Lessons from Poverty

Returning to my high school years, I remember an instance during which I was riding a jeepney with a classmate. This classmate realized how poor my family was and commented that my poverty was probably providing me with life's important lessons like resilience, perseverance and correct prioritization. Suddenly, poverty sounded like an advantage for me. I have not read the book by Sherman Alexie, "The Absolutely True Diary of Part-Time Indian", but I came across the following quote from this book:
“Poverty doesn’t give you strength or teach you lessons about perseverance. No, poverty only teaches you how to be poor.”
Which view is correct? The past two articles in this blog, "The Poor's Lower IQ" and "Poor People Cannot Think Clearly" describe scientific studies that demonstrate how poverty impairs cognitive function. Sherman Alexie is perhaps closer to the truth.

I did grow up poor so my own life experience can address the question although this is not really a scientific way. It is only anecdotal and my experience is not necessarily universal. The studies that indicate detrimental effects of poverty center on worrying about financial matters. Thus, the effects of poverty on intelligence requires first of all an awareness of being poor. When I was in first grade, I did win first prize in a Math contest at Centro Escolar University but I was not really that smart. My parents managed to hide their poverty from me. As an elementary student in a private school, I was wearing a uniform different from those of the kids who are attending public school. I was also not spending so much time with children in wealthy families so I could not really see what I was missing. Though we were poor, my parents managed to hide completely their financial worries from me.

I realized we were poor much later on. First, there was a school transfer when I was in fourth grade. I enrolled in a parochial school in Quiapo that was charging a lower tuition. Then, there were projects in a home economics class that required students to pay for the materials. It was then that I noticed that my parents were worried whenever I brought news home that I needed money for a particular project. It was only at that point that my mind really became aware of our financial situation. My family was also forced to transfer to a dilapidated house. It was only at this time that poverty started to occupy my young and limited consciousness. I became conscious of not having as many clothes as other kids. Going through high school with a couple pair of pants with increasing number of patches with years makes poverty quite obvious. Even one of my high school teachers noticed that I was wearing the same pair of pants for several days.

But I did manage. Was I more resilient? Did I really develop perseverance? I could not really answer that question. If I do, it would only be my impression, not really based on evidence. There is a paper published in 2012 in the journal Educational Researcher that offers a possible explanation. The paper, "The Longitudinal Effects of Residential Mobility on the Academic Achievement of Urban Elementary and Middle School Students", studies the effects of school transfers. The study however involves schools in which seventy percent of the students are eligible for free lunch, indicating that most students in these schools come from poor families. Moving while remaining poor usually indicates necessity and not an opportunity. This is usually disruptive. Similar to my case, the event can easily become a catalyst to poverty awareness. Another paper in the same issue of the journal, "Early Reading Skills and Academic Achievement Trajectories of Students Facing Poverty, Homelessness, and High Residential Mobility", provides similar findings. The concluding paragraph of this paper is quite illuminating:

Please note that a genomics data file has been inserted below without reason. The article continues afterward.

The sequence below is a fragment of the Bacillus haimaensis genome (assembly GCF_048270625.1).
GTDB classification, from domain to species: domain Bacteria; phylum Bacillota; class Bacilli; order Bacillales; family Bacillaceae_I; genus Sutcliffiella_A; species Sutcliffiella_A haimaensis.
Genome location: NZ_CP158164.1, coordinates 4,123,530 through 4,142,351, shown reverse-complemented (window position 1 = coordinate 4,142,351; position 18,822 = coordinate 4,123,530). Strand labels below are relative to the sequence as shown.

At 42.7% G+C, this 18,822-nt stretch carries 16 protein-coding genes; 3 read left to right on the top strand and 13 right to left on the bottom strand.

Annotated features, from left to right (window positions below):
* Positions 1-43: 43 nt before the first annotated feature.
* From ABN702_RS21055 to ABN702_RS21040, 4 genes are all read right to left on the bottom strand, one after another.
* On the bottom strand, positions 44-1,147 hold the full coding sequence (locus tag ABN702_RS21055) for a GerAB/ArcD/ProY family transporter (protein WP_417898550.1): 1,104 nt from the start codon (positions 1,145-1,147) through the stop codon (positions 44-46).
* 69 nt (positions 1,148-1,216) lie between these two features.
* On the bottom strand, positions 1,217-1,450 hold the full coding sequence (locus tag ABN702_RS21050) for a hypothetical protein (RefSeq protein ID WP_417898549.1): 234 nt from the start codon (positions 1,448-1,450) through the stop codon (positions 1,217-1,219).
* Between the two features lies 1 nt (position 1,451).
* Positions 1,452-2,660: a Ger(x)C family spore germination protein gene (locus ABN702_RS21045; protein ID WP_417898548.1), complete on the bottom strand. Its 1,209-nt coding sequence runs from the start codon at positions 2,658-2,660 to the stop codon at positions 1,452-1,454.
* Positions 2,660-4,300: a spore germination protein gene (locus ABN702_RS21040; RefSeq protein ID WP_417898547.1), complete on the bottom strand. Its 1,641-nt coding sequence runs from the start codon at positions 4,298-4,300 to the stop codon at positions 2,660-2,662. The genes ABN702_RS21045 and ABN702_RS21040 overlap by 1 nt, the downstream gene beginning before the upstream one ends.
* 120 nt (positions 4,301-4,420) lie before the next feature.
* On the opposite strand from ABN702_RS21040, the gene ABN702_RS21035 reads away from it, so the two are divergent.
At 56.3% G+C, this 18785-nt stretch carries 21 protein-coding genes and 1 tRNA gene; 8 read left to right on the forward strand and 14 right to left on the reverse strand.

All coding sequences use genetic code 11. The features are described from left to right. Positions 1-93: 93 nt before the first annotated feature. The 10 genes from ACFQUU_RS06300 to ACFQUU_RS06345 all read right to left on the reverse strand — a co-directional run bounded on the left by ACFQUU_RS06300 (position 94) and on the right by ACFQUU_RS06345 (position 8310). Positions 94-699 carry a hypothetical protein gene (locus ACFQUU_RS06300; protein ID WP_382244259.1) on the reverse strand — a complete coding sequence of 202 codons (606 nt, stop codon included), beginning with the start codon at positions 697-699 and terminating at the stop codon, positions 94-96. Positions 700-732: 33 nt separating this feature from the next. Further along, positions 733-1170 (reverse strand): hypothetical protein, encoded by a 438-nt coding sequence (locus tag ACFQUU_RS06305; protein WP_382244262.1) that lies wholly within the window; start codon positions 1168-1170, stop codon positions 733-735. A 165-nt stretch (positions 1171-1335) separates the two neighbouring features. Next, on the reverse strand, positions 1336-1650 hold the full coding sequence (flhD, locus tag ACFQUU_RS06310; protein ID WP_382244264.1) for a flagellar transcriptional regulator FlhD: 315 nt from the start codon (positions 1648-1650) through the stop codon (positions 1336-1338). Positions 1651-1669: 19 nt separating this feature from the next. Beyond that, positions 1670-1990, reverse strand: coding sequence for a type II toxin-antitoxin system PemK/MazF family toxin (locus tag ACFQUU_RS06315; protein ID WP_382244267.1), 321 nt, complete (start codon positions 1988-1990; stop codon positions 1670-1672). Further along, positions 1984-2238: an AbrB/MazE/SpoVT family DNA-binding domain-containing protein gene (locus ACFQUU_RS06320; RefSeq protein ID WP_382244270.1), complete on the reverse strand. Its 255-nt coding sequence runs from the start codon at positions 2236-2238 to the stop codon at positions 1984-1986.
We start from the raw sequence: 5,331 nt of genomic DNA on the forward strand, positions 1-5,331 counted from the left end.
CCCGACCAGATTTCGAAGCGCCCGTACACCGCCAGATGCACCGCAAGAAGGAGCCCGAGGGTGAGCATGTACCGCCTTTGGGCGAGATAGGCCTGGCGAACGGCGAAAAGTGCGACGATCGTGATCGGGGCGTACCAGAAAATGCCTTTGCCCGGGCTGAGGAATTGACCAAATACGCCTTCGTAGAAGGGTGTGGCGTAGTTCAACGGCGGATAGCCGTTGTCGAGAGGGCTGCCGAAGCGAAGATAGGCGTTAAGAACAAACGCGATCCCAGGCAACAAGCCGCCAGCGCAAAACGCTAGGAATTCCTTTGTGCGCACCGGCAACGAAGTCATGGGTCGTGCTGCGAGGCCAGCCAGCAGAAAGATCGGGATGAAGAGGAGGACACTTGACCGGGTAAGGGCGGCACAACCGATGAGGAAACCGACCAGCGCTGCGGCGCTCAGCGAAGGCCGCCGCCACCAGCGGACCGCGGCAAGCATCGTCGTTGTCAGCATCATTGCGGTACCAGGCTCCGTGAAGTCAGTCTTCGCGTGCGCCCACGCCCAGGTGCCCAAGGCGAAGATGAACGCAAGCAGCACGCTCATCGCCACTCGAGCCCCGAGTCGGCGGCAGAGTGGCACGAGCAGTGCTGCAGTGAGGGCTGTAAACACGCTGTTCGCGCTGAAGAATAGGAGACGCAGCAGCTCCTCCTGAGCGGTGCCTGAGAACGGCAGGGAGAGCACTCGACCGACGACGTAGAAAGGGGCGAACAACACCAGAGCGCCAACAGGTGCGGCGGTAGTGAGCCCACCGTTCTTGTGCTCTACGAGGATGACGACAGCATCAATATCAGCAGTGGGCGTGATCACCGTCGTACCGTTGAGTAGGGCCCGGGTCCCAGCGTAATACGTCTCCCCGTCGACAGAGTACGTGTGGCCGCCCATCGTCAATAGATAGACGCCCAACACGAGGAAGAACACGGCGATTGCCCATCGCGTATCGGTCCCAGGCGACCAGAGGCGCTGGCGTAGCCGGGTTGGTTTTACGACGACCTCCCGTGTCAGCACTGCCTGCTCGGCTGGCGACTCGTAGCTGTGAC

Homeless or highly mobile (HHM) students clearly face academic disadvantages compared with peers who are not poor and compared with peers who experience poverty but are not HHM. Understanding how first-grade achievement functions as a foundation of future achievement can inform efforts by educators and policy makers to promote early educational success for children at risk. Interventions to improve the academic achievement of HHM and other low-income students must begin early, emphasizing the skills that support learning in kindergarten and the early elementary years. These school readiness skills involve early academic skills, such as counting and naming letters, and also self-regulation skills that enable children to focus attention, follow directions, and get along with teachers and peers (Diamond & Lee, 2011). Early education programs that focus on school readiness skills and involve families likely will have the greatest potential to support academic resilience among high-risk children (Heckman, 2006). Students who begin first grade lacking these important learning skills may require intensive and specialized interventions to accelerate learning, with sensitivity to the issues faced by families who may not have the fundamental supports afforded by economic and residential stability.
Since the above papers were published in December 2012, my parents were clearly not aware of these findings. Yet, how they shielded me from poverty during my early elementary years and worked hard to provide me a quality primary education probably contributed significantly to my education.